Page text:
- Auction of Captain Scott’s expedition (bbc.co.uk)
- The disquieting sound of The Great White Silence (guardian.co.uk)
- Selina Scott gives a new dimension to the real Downton Abbey houses (telegraph.co.uk)
An old house in the small town in Solovki was originally built to house prisoners in the 1920s and 1930s.
But the Volga is more than a river. It is an elaborate system of lakes, locks and manmade canals that links Russia’s two most famous cities. This network also reaches far to the north into the White Sea. For centuries, it was the shortest route to Europe and it became Russia’s main center of trade and defense.
The Solovetsky Islands, less than 100 miles from the Arctic Circle, have become a popular destination. Their history is dramatic — and that drama is still being played out.
For Russian tourists, the trip north to Solovki, as the islands are known, is worth the voyage. These remote islands sum up their country’s greatest achievements and its greatest tragedy.
Father Porfiry is abbot of the newly restored Solovetsky Monastery.
“For 500 years, this place reflected the genius and power of God. The Communist revolution was the story of a great fall. Now we have overcome all that and see the restoration of Russia and its spiritual life,” he says.
- “Ugol” Meaning “Angle” – The Volga bends here – Uglich, Central Russia, Russia (travelpod.com)
- You: Scholar sees Russian-held isles slipping away (search.japantimes.co.jp)
- U.S. backs Japan over isle dispute with Russia (search.japantimes.co.jp)
Our grandchildren will know no Arctic.
Arctic sea ice shrinks to third lowest area on record
Arctic sea ice melted over the summer to cover the third smallest area on record, US researchers said Wednesday, warning global warming could leave the region ice free in the month of September 2030.
Last week, at the end of the spring and summer “melt season” in the Arctic, sea ice covered 4.76 million square kilometers (1.84 million square miles), the University of Colorado’s National Snow and Ice Data Center said in an annual report.
“This is only the third time in the satellite record that ice extent has fallen below five million square kilometers (1.93 million square miles), and all those occurrences have been within the past four years,” the report said.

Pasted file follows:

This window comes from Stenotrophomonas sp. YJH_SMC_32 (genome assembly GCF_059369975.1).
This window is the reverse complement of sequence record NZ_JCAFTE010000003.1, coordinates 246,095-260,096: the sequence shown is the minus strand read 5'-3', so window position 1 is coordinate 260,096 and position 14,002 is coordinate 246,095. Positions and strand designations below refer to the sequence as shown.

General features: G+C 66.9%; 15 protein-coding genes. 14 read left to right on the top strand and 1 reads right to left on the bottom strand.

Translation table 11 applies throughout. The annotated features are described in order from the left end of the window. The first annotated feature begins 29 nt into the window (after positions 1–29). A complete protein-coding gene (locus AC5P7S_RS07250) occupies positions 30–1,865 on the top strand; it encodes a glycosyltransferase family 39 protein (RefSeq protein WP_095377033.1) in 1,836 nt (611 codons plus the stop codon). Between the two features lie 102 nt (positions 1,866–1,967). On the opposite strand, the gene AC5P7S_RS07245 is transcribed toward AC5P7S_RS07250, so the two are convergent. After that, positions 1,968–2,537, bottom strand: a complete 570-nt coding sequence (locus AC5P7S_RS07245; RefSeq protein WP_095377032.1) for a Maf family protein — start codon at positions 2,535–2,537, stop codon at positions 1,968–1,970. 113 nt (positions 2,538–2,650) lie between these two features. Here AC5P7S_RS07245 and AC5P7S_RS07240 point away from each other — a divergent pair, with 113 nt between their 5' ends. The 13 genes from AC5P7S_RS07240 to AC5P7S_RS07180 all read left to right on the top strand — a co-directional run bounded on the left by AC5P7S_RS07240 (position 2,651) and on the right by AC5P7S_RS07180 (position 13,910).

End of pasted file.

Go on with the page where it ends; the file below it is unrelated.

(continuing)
A separate report by the National Oceanic and Atmospheric Administration (NOAA) found that in August, too, Arctic sea ice coverage was down sharply, covering an average of six million square kilometers (2.3 million square miles), or 22 percent below the average extent from 1979 to 2000.
The August coverage was the second lowest for Arctic sea ice since records began in 1979. Only 2007 saw a smaller area of the northern sea covered in ice in August, NOAA said.
The record low for Arctic sea ice cover at the end of the spring and summer “melt season” in September, was also in 2007, when ice covered just 4.13 million square kilometers (1.595 million square miles).
- What does the 2010 Arctic Sea ice minimum extent signify? (greenanswers.com)
- Arctic sea ice reaches lowest 2010 extent, third lowest in satellite record (eurekalert.org)
Titanic survivors Laura Francatelli (standing, second right) and her employers, Lady Lucy Duff-Gordon (standing, third left) and Sir Cosmo Duff-Gordon (directly behind Lady Lucy), on the Carpathia, following their rescue from the sinking of the Titanic in 1912. (AP Photo/Henry Aldridge and Son)
Francatelli was a maid to Sir Cosmo and Lady Duff-Gordon. Her account tells of how she and her mistress refused to board a lifeboat unless Sir Cosmo joined them, which he at first refused until an officer insisted. She also wrote how she and Lady Duff-Gordon were the only women on deck at the time.
“We were dropped into this boat and lowered into the sea. Just as they were lowering the boat two American gentlemen came along the deck and got in also.
“The Officers gave orders to us to row away from ship.
“There were seven sailors in the boat Lady Duff Gordon myself Sir Cosmo and the two American gentlemen. Twelve in all.
“The boat was not a lifeboat but quite a small ordinary rowing boat and not too safe,” she continued.
“We kept on rowing and stopping and rowing again I heard some talk going on all about the suction if the ship went down. I do not know who joined in the conversation.
“We were a long way off when we saw the Titanic go right up at the back and plunge down. There was an awful rumbling when she went. The [sic] came the screams and cries. I do not know how long they lasted.